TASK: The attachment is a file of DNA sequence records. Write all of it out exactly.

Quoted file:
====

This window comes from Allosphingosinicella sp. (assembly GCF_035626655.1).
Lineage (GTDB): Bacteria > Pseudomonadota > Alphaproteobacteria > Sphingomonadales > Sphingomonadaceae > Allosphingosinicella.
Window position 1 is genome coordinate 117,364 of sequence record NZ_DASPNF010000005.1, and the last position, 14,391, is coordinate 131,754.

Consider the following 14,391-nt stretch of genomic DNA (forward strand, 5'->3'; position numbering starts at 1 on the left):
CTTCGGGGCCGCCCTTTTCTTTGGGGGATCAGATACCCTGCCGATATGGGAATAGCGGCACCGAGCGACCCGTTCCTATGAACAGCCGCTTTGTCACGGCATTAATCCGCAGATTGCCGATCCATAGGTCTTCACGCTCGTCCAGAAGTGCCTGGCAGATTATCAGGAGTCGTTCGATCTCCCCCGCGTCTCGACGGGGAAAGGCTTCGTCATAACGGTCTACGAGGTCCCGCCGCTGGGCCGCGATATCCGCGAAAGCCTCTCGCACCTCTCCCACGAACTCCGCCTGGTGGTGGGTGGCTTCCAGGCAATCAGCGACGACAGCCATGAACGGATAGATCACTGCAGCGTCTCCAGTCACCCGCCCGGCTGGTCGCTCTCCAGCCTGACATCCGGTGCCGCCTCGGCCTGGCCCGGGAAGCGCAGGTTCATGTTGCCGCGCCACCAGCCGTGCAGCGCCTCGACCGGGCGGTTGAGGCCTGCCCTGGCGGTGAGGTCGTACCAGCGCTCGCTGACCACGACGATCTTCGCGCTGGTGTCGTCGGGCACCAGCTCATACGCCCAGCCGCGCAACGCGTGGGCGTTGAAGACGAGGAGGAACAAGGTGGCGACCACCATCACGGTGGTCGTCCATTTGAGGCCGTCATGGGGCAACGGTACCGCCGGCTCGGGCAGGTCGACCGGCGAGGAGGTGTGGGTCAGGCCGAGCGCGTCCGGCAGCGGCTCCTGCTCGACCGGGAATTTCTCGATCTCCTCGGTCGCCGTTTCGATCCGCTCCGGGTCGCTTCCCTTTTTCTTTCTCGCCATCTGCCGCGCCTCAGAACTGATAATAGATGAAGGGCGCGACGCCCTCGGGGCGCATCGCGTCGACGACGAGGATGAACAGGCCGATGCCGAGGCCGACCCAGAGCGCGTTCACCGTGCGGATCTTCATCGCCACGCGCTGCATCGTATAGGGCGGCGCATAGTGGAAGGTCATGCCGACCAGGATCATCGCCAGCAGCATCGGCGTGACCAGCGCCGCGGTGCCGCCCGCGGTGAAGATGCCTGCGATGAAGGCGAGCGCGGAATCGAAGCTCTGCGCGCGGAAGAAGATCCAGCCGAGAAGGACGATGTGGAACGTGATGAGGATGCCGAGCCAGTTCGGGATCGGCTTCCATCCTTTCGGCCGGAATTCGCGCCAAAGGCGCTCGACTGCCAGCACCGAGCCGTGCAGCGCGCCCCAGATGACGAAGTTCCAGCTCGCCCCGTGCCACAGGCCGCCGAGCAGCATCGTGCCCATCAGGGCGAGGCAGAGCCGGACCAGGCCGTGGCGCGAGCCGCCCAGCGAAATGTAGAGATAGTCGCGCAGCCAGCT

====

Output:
This window comes from Allosphingosinicella sp. (assembly GCF_035626655.1).
Lineage (GTDB): Bacteria > Pseudomonadota > Alphaproteobacteria > Sphingomonadales > Sphingomonadaceae > Allosphingosinicella.
Window position 1 is genome coordinate 117,364 of sequence record NZ_DASPNF010000005.1, and the last position, 14,391, is coordinate 131,754.

Consider the following 14,391-nt stretch of genomic DNA (forward strand, 5'->3'; position numbering starts at 1 on the left):
CTTCGGGGCCGCCCTTTTCTTTGGGGGATCAGATACCCTGCCGATATGGGAATAGCGGCACCGAGCGACCCGTTCCTATGAACAGCCGCTTTGTCACGGCATTAATCCGCAGATTGCCGATCCATAGGTCTTCACGCTCGTCCAGAAGTGCCTGGCAGATTATCAGGAGTCGTTCGATCTCCCCCGCGTCTCGACGGGGAAAGGCTTCGTCATAACGGTCTACGAGGTCCCGCCGCTGGGCCGCGATATCCGCGAAAGCCTCTCGCACCTCTCCCACGAACTCCGCCTGGTGGTGGGTGGCTTCCAGGCAATCAGCGACGACAGCCATGAACGGATAGATCACTGCAGCGTCTCCAGTCACCCGCCCGGCTGGTCGCTCTCCAGCCTGACATCCGGTGCCGCCTCGGCCTGGCCCGGGAAGCGCAGGTTCATGTTGCCGCGCCACCAGCCGTGCAGCGCCTCGACCGGGCGGTTGAGGCCTGCCCTGGCGGTGAGGTCGTACCAGCGCTCGCTGACCACGACGATCTTCGCGCTGGTGTCGTCGGGCACCAGCTCATACGCCCAGCCGCGCAACGCGTGGGCGTTGAAGACGAGGAGGAACAAGGTGGCGACCACCATCACGGTGGTCGTCCATTTGAGGCCGTCATGGGGCAACGGTACCGCCGGCTCGGGCAGGTCGACCGGCGAGGAGGTGTGGGTCAGGCCGAGCGCGTCCGGCAGCGGCTCCTGCTCGACCGGGAATTTCTCGATCTCCTCGGTCGCCGTTTCGATCCGCTCCGGGTCGCTTCCCTTTTTCTTTCTCGCCATCTGCCGCGCCTCAGAACTGATAATAGATGAAGGGCGCGACGCCCTCGGGGCGCATCGCGTCGACGACGAGGATGAACAGGCCGATGCCGAGGCCGACCCAGAGCGCGTTCACCGTGCGGATCTTCATCGCCACGCGCTGCATCGTATAGGGCGGCGCATAGTGGAAGGTCATGCCGACCAGGATCATCGCCAGCAGCATCGGCGTGACCAGCGCCGCGGTGCCGCCCGCGGTGAAGATGCCTGCGATGAAGGCGAGCGCGGAATCGAAGCTCTGCGCGCGGAAGAAGATCCAGCCGAGAAGGACGATGTGGAACGTGATGAGGATGCCGAGCCAGTTCGGGATCGGCTTCCATCCTTTCGGCCGGAATTCGCGCCAAAGGCGCTCGACTGCCAGCACCGAGCCGTGCAGCGCGCCCCAGATGACGAAGTTCCAGCTCGCCCCGTGCCACAGGCCGCCGAGCAGCATCGTGCCCATCAGGGCGAGGCAGAGCCGGACCAGGCCGTGGCGCGAGCCGCCCAGCGAAATGTAGAGATAGTCGCGCAGCCAGCT